The Things We Learn When We’re Dead – Charlie Laidlaw

Lorna Love is returning home from a dinner party when she’s knocked down by a car. She wakes up in what she assumes is a hospital – albeit a wish and silent hospital.

At first, nobody will tell Lorna anything, and she can remember nothing. Slowly, she discovers she is in Heaven, aka HVN – a displaced spaceship controlled by a benign and hippy God. But if this really is heaven, Laura wants to know why it’s so empty and why she’s been chosen?

As her memories, good and bad, begin to return, she realises there may be a way home, if only she can make the right decision.

Charlie Laidlaw has created a humorous novel that, contrary to its setting, is neither sci-fi nor fantasy. The story moves between Laura’s present – HVN – and her life; as we watch that unfold, we see Laura’s opportunity to reflect on her past, to make sense of it, and ultimately, to get a second chance.

Essentially, Laura’s in her own dreamscape, presumably hovering between life and death, an experience both eye-opening and absurd. Promoted as a retelling of The Wizard of Oz (which more or less passed me by!) I found it more Star Trek meets Hitchhikers Guide to the Galaxy. Either way, it’s an intriguing premise.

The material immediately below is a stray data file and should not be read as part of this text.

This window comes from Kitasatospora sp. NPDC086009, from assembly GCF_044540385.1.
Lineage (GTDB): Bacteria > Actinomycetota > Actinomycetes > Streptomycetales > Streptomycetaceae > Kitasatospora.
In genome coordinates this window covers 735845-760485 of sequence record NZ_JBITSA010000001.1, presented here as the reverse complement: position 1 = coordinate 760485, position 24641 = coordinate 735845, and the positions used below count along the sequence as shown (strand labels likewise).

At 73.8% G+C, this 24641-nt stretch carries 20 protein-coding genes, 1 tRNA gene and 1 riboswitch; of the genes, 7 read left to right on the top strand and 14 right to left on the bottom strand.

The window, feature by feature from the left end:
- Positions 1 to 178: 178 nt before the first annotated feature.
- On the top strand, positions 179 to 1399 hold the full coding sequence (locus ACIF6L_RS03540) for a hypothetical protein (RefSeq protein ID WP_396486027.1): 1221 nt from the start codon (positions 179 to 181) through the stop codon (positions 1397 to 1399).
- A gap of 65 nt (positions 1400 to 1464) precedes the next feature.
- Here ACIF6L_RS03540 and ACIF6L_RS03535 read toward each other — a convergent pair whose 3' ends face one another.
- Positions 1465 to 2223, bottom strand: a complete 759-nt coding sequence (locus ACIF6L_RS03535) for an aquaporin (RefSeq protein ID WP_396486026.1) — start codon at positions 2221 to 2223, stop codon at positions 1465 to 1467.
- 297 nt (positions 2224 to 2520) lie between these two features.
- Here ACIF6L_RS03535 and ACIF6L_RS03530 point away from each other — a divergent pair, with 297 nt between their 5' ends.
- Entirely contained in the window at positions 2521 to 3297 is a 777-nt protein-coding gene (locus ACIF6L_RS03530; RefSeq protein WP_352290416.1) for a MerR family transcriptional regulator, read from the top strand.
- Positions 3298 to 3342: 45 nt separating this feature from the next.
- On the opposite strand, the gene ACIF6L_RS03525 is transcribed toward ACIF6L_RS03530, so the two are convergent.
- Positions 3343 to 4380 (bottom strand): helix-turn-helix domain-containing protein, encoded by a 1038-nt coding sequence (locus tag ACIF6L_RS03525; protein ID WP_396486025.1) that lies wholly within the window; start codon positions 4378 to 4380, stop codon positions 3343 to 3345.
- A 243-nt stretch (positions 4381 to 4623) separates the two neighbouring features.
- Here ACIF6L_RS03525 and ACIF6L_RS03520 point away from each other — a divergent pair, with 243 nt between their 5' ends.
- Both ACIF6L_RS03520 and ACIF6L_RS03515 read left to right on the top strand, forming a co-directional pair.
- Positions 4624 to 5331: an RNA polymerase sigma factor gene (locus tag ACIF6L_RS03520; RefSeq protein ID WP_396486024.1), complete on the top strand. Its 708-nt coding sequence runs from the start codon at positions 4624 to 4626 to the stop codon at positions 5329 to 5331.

The Things We Learn When We’re Dead transitioned seamlessly between present and past. I found Laura’s past, her life, far more compelling than her present and enjoyed the gradual explanation of how she’d come to be the person she was. The HVN element just wasn’t quite enough somehow, almost not necessary (she could just have been in a real hospital, or a coma or…) and the argument that Laura was there only because God felt sorry for her didn’t convince me. But then, I suppose, this is Laura’s version of heaven, not mine…and that’s the key to it.

That said, it was certainly HVN and its quirky characters that generated the humour alongside Laura’s somewhat sad life, so on that basis it added an important dimension.

Definitely an enjoyable read.

The Things We Learn When We’re Dead is published by Accent Press and available as paperback and eBook.


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